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Some say they have pared staff to a minimum while keeping some operations open to serve essential patient needs.

COURTESY PHOTO: THE LUND REPORT - Medical clinics across the region say they cannot stay open during the pandemic shutdown.Oregon's for-profit medical clinics have joined the long queue of businesses seeking help from the state and federal government to cope with the financial shock waves of the coronavirus pandemic.

Whether they can make themselves heard above the clamor from hospital systems, government-run Medicaid clinics, restaurant chains, airlines, small businesses and many others, remains to be seen.

In the meantime, many clinics say they have pared back staff to a minimum while keeping some operations open to serve essential patient needs.

Seven large Oregon medical groups, which pre-COVID-19 had nearly 5,000 employees, are making a collective pitch that for-profit clinics deserve aid so they don't fold entirely during the crisis, leaving communities without basic health care when the virus emergency subsides.

While Oregon's hospitals are almost without exception nonprofits, the great majority of medical clinics in the state are for-profits, typically founded by physicians or other specialists. They usually have close working relationships with the hospital systems, where they often carry out surgeries or perform other procedures. All the clinics in the new coalition are private for-profits.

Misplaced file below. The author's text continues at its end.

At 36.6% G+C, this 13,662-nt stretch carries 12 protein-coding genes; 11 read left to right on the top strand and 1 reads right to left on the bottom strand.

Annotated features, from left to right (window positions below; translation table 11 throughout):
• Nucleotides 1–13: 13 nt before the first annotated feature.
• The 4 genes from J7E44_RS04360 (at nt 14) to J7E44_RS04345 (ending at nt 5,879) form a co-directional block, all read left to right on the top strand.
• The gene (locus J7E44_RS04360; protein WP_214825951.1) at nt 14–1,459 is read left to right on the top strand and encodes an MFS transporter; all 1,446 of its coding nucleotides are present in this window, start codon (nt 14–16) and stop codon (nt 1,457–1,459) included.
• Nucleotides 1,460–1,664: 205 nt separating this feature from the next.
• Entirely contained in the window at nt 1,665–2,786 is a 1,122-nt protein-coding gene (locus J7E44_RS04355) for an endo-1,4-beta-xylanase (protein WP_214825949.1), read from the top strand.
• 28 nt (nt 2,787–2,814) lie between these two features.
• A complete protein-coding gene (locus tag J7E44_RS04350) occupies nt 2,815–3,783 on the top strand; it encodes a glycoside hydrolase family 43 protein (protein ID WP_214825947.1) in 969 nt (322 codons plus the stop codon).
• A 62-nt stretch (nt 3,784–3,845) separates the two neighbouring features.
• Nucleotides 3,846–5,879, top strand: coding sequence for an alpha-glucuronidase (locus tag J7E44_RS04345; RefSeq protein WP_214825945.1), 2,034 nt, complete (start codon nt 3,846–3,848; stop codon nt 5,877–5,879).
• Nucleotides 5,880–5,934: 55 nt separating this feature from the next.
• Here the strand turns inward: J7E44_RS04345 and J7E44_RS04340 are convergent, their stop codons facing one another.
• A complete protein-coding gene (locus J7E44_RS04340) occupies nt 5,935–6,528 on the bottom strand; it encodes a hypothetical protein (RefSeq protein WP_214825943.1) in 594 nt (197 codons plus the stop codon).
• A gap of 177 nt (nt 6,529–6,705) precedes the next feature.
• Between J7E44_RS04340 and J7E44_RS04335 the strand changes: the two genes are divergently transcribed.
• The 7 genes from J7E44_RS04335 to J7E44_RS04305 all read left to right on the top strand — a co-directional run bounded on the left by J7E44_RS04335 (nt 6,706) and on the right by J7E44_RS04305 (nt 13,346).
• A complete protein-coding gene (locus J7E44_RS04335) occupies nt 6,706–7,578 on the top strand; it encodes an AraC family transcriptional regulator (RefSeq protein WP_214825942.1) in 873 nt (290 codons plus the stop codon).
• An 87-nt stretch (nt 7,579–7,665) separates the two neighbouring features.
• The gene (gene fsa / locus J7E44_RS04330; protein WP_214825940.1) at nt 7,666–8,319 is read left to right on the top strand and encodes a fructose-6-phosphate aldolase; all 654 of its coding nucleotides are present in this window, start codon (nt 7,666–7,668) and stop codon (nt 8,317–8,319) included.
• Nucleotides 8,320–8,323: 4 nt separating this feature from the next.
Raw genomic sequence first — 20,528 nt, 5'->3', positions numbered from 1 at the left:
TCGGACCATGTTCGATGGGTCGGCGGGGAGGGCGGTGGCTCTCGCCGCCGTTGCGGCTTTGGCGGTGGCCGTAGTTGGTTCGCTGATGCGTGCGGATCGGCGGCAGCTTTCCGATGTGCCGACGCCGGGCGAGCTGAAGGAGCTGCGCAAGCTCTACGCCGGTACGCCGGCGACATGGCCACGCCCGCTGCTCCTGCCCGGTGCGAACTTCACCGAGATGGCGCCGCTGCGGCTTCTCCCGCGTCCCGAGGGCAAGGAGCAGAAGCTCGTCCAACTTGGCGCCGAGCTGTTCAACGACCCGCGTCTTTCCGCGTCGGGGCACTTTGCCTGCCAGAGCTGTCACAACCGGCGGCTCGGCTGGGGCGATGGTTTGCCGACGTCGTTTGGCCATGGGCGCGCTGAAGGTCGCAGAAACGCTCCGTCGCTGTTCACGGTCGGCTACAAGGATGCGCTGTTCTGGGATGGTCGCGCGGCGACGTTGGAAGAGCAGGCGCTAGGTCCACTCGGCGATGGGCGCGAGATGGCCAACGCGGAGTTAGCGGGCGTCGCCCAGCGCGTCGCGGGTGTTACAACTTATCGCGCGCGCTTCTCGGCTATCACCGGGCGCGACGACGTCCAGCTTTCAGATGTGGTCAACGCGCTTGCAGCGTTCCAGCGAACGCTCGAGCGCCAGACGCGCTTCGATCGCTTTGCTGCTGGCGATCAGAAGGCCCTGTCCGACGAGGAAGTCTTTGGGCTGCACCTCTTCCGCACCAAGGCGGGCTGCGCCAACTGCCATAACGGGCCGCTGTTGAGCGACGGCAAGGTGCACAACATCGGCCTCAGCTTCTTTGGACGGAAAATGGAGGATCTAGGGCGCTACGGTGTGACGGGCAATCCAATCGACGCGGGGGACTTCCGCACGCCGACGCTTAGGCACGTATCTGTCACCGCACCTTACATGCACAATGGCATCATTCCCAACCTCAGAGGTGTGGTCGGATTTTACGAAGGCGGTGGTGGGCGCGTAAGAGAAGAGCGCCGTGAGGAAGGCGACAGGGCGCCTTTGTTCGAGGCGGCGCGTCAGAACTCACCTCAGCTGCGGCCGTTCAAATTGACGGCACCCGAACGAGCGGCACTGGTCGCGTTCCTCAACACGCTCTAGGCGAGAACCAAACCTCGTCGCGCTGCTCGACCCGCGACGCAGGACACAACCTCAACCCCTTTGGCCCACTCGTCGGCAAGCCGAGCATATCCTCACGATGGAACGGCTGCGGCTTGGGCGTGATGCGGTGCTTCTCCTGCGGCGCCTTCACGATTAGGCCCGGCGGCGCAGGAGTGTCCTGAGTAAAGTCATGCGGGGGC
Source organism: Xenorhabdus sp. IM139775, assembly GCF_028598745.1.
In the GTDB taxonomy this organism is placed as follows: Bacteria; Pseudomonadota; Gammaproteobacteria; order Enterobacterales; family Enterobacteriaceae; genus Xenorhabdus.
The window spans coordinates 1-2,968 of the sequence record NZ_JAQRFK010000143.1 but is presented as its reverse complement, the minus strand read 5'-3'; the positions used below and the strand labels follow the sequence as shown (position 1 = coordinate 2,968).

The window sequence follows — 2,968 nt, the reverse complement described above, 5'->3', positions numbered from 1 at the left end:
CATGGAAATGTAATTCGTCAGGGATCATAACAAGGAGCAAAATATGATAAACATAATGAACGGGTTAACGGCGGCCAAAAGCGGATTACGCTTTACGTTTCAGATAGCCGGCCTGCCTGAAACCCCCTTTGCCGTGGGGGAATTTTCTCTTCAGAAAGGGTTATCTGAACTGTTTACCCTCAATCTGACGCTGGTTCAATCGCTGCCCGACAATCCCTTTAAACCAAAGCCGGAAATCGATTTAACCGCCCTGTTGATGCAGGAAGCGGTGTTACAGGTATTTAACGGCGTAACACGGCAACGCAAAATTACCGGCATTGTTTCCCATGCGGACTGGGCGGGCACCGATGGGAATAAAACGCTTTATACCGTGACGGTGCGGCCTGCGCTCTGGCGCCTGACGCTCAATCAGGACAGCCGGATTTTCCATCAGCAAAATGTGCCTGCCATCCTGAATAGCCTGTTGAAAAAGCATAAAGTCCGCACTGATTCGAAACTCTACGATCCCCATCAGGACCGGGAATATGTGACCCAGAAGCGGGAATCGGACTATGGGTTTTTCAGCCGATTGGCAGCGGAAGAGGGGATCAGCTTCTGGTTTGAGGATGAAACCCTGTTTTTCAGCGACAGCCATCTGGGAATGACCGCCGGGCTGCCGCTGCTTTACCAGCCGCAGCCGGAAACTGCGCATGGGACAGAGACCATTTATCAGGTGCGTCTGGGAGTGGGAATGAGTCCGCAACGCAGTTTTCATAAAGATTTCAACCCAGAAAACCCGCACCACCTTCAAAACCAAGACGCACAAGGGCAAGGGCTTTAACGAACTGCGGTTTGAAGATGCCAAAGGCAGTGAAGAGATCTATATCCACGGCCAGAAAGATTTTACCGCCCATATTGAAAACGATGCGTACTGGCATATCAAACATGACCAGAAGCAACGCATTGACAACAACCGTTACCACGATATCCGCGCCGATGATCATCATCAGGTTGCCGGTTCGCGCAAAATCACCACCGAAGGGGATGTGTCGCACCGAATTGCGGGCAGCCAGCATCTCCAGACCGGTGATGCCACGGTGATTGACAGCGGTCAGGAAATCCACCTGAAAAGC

The clinic coalition is lobbying for a piece of the estimated $2.45 billion in federal Coronavirus Aid, Relief, and Economic Security Act -- or CARES Act -- aid that is expected to flow to Oregon, plus further federal aid now being negotiated in Washington, D.C. The clinics seek a waiver on paying the first and second quarters of the new Oregon corporate activity tax, a new levy on large businesses that aims to raise $1 billion a year to improve the state's K-12 schools. The coalition also wants the state to allow elective and non-emergency surgeries to resume as part of the "first wave of relaxing COVID restrictions." Prior to the state's temporary ban on non-emergency surgeries, the clinics made substantial revenues from these procedures.

This Lund Report story is shared as part of a local media project to increase COVID-19 news coverage.

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